Your Premature Baby

The birth of a premature baby is often sudden, unexpected and definitely not part of the ideal birth plan.

This frequently makes parents feel unprepared, overwhelmed and uncertain – and worried about their new baby.

A very premature baby is tiny, vulnerable and seems very fragile. The risk of complications is terrifying for the new parents. The high tech world of the neonatal ICU and the efficient, experienced staff are comforting in some ways, and can seem intimidating in others – remember though, like you, they want the best for your baby, so talk to them and ask questions.
Don’t feel afraid to ask the nurse about the machines around you in the neonatal unit or what their functions are. The more you know the less anxious you will feel.

Be assured however, that as parents of your baby, you have a vital role to play – one that nobody else and no technology or medical intervention can fulfil the way you can.
Your premature baby needs you – your presence, your touch, your voice, your breastmilk, your skin-to-skin care, and your love.

As a mother, providing your baby with your breastmilk – by expressing initially perhaps, and then by breastfeeding – is one of the greatest contributions you can make to your baby’s health. It can even be life-saving for your premature baby.

I have adjusted my milk expressing to suit my life style (currently once a day) which has been such a little sacrifice for me, to make such a huge difference. I would highly recommend donating milk, the rewards are endless.
Natalie M., Breastmilk Donor - Cape Town

Why breastmilk is so important for your premature baby?

Breastmilk is always best for babies and crucial if your baby is born too soon.

Premature babies who are fed formula rather than breastmilk are at much great risk of contracting serious, even fatal, infections.

Amongst so many other benefits, breastmilk:

  • is readily digested.
  • will help your premature baby’s immature gut mature and stay healthy.
  • contains antibodiesand the best nutrition to fight infections and promote health.
  • Contains growth factorsto help your baby grow and become stronger.
  • contains unique fatty acidsfound only in breastmilk which allows for your baby’s optimal brain growth. 

The very best milk for a premature baby is his or her own mother’s breastmilk – it is perfect for that baby! HIV positive mothers can pasteurise their own milk to make it safe for their baby – pasteurising kills HIV.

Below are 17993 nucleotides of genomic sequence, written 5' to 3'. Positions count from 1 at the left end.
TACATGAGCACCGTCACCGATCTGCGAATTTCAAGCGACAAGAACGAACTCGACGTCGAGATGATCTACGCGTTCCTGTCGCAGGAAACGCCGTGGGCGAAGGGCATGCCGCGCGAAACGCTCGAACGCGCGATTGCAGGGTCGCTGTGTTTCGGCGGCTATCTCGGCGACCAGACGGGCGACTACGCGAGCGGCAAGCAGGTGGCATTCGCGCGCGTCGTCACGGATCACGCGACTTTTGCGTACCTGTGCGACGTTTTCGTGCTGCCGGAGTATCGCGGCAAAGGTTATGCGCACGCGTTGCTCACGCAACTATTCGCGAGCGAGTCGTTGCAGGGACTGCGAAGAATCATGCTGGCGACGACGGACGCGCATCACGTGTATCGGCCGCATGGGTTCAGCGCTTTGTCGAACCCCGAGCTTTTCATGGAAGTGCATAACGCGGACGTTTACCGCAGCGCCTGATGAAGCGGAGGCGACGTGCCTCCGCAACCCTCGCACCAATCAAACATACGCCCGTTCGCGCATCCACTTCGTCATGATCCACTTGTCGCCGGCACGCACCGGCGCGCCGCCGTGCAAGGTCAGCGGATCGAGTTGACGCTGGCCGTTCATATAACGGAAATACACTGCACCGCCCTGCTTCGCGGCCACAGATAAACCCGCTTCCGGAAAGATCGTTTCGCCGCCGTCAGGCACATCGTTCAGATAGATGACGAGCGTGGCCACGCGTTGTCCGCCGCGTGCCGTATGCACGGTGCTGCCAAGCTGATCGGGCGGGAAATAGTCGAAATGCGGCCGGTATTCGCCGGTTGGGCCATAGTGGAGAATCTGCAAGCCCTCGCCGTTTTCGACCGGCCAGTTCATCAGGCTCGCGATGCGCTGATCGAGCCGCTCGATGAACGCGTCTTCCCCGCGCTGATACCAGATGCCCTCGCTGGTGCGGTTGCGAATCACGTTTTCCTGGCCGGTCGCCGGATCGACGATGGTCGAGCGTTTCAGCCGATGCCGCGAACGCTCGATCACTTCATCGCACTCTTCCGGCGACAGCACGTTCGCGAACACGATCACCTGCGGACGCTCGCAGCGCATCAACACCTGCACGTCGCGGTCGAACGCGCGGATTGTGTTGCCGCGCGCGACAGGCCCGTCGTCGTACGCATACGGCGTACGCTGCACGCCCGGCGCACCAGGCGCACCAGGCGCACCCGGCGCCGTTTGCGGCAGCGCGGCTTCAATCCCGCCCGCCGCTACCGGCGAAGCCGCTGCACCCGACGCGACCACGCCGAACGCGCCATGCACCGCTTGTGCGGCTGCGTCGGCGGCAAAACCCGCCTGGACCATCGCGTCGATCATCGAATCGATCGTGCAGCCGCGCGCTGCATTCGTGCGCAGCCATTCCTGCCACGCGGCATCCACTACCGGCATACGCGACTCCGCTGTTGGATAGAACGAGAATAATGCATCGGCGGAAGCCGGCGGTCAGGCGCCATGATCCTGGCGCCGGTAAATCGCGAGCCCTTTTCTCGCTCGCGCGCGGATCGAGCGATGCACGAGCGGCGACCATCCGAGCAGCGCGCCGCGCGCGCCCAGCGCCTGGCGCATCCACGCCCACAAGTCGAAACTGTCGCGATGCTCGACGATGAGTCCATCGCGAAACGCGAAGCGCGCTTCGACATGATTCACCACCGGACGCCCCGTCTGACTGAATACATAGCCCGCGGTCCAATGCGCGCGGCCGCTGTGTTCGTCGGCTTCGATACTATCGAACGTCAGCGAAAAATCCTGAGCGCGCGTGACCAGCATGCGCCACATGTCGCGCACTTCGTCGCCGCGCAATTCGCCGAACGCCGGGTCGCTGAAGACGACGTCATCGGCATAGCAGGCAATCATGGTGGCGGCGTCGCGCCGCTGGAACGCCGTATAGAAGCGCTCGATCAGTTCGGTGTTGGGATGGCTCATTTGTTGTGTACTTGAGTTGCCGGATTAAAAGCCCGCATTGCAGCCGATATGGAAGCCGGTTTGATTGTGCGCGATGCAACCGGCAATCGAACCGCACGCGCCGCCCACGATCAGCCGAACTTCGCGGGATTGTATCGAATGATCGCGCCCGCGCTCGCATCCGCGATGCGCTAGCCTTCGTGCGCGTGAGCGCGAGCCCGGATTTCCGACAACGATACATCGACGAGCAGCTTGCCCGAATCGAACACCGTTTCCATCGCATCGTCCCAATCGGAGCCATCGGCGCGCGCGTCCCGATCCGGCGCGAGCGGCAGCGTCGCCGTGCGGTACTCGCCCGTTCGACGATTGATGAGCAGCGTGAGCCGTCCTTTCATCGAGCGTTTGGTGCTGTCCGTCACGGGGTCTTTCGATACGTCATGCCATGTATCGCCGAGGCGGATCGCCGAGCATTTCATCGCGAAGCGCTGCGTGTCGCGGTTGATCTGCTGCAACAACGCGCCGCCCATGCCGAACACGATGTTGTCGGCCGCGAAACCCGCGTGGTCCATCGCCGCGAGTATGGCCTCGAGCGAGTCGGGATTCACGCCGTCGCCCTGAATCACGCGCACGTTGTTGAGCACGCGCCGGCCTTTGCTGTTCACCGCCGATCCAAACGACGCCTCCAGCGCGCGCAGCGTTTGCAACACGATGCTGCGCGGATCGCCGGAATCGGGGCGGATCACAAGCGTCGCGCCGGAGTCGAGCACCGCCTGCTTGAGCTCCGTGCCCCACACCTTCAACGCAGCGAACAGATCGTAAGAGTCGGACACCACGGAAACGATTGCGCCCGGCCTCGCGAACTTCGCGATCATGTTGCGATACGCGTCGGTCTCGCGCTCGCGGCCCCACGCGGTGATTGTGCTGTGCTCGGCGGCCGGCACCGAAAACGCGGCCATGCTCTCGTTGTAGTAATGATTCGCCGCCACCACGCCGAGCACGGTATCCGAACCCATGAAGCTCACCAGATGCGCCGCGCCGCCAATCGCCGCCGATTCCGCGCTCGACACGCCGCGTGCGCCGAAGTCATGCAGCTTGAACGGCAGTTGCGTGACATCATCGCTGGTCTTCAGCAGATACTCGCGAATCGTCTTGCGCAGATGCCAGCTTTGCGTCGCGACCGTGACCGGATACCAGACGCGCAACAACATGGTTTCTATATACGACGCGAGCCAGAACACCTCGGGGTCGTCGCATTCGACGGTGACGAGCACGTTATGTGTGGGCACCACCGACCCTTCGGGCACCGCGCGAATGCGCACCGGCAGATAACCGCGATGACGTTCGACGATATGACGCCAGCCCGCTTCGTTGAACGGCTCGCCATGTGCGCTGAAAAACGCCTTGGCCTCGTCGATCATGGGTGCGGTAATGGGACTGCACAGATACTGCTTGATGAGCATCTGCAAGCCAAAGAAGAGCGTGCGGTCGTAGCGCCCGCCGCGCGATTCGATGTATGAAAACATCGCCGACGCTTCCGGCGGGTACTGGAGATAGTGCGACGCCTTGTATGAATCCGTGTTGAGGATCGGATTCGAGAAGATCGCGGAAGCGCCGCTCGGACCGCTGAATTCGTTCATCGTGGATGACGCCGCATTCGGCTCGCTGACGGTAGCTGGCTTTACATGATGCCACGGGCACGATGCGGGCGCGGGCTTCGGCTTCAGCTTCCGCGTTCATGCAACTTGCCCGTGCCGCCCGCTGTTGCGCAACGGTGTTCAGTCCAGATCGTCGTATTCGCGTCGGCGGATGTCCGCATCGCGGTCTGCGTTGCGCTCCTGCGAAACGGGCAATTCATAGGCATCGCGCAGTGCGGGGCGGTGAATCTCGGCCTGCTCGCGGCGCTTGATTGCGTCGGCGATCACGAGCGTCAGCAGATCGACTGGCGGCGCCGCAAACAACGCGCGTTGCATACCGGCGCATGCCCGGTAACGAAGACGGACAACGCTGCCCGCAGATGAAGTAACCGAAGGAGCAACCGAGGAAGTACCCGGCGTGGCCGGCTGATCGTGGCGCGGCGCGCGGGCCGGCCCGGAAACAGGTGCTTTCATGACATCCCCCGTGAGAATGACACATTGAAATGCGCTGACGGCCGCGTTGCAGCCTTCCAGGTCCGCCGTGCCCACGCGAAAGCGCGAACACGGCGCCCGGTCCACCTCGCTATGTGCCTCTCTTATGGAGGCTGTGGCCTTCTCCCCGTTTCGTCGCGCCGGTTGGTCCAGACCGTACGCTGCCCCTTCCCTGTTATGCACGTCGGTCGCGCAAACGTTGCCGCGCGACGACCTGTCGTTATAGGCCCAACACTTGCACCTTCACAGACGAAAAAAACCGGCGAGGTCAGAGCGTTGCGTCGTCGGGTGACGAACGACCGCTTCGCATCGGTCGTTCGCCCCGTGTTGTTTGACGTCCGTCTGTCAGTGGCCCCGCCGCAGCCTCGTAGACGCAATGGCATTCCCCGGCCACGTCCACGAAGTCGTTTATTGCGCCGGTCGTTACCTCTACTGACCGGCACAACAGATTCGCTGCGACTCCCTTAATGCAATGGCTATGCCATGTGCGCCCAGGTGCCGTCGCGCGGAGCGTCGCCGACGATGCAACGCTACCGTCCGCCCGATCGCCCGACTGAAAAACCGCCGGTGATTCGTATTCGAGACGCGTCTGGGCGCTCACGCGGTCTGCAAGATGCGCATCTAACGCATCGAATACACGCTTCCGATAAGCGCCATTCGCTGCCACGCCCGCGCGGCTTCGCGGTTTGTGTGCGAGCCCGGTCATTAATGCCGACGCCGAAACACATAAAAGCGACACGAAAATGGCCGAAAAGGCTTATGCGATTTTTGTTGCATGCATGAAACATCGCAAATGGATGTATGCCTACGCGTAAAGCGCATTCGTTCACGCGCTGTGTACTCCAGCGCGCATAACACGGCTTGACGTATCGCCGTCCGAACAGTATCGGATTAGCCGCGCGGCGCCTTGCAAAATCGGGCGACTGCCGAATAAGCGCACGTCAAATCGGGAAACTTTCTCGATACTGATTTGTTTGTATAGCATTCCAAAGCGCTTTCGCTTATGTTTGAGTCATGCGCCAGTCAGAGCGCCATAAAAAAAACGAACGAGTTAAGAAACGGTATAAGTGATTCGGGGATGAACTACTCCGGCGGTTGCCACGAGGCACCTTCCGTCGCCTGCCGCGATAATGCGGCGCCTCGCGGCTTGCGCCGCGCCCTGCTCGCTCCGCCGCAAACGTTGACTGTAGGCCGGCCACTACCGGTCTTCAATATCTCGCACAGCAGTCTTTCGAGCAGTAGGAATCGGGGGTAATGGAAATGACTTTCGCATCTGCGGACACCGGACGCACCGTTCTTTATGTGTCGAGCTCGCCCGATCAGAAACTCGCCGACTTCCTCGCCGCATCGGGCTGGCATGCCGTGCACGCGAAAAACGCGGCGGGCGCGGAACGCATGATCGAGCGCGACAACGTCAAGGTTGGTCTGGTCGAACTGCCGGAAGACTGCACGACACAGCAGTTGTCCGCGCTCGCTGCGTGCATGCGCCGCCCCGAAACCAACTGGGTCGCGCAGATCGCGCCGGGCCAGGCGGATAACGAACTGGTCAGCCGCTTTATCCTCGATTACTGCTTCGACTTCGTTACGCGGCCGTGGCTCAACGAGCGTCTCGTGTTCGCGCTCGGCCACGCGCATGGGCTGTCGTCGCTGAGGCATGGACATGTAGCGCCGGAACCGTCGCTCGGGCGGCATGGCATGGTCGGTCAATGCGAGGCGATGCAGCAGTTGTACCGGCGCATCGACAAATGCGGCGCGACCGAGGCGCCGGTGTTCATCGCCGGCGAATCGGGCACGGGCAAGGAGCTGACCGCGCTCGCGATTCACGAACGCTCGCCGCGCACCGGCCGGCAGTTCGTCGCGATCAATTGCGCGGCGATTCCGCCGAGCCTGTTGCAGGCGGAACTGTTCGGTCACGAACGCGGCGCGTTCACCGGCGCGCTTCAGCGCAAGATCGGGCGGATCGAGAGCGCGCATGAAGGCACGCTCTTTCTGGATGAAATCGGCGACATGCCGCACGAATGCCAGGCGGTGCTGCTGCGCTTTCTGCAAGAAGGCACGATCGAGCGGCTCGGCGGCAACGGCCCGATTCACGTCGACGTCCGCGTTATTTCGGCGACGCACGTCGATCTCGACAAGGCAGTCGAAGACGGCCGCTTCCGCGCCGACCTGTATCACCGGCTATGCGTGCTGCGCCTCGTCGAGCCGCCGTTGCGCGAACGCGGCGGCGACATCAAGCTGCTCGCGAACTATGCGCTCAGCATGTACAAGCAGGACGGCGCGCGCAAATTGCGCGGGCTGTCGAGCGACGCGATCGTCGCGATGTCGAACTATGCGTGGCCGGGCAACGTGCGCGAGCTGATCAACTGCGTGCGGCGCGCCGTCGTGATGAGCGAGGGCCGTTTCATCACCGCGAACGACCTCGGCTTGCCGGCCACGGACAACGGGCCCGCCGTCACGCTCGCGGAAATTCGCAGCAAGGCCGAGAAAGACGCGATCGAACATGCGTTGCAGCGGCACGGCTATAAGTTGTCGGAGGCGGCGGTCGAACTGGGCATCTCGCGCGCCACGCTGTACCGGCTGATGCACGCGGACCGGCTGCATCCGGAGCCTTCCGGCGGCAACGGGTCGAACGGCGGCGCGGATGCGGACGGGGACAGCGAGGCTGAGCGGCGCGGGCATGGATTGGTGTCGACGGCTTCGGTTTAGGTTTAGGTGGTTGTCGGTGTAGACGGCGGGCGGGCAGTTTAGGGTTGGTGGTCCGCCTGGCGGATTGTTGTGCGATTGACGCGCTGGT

If despite adequate breastfeeding support, a mother is unable to supply the breastmilk her baby needs, then screened, pasteurised donor milk is the next best option. The benefits of using donor milk in preference to formula cannot be highlighted enough. (link to benefits of donor milk)

Even if your baby is not well and he is very small, it is very important that you spend as much time with your baby as you can. Holding him skin-to-skin (link to KMC section/page) as soon as possible is very important. This will help:

  • promote breastfeeding
  • boost your milk supply
  • encourage bonding between you and your baby.

Every breastmilk feed your baby consumes is valuable – some call it ‘liquid gold’. Although your baby is consuming very small quantities, literally every drop is precious.

Even if your baby is not ready to feed, you’ll need to express (link to expressing page) as soon as possible in order to build up your supply.

Remember your breast milk can be frozen and stored until your baby is ready to feed.

Donor milk is providing a life-line to 700g, abandoned, premature Baby X.
On Day 34 of receiving donor milk for Baby X, one of the nurses caring for him said,
”He has definitely been to heaven and back a couple of times but is doing well thanks to all the donor milk!”
Nurse J., Neonatal ICU Nurse – Observatory

Starting to breastfeed your premature baby

While holding your baby skin to skin you might notice him trying to move towards the breast and ‘rooting’ for the breast.

Whenever you try to breastfeed, express a little breastmilk so there is milk on your nipple, and then bring your baby towards your breast. He may root and lick some of the milk, and then he may take a few sucks. This process will encourage his suckling reflex.

Be patient the first few times you feed your baby – he may only take a few suckles and then fall asleep. This is normal and remember, because he is small he will get tired quickly. This is why your baby will get the rest of your milk via a feeding cup or tube.

Don’t be scared to ask for advice during this time. Having a premature baby and being in a hospital can be overwhelming and tiring.

Expressing for a premature baby

Please click here to see more information on expressing.

or click on the link below:

Skin to Skin Development Care (Kangaroo Mother Care)

Neuro-developmental scientists agree that breastfeeding and Skin-to-Skin Care or Kangaroo Mother Care, as it is also known, offers all new-born babies the best start possible. It is particularly important for premature babies and should be started as soon as possible, even while your baby is still very small and in an incubator.

 Please click here to see the entire Skin to Skin Developmental Care section.


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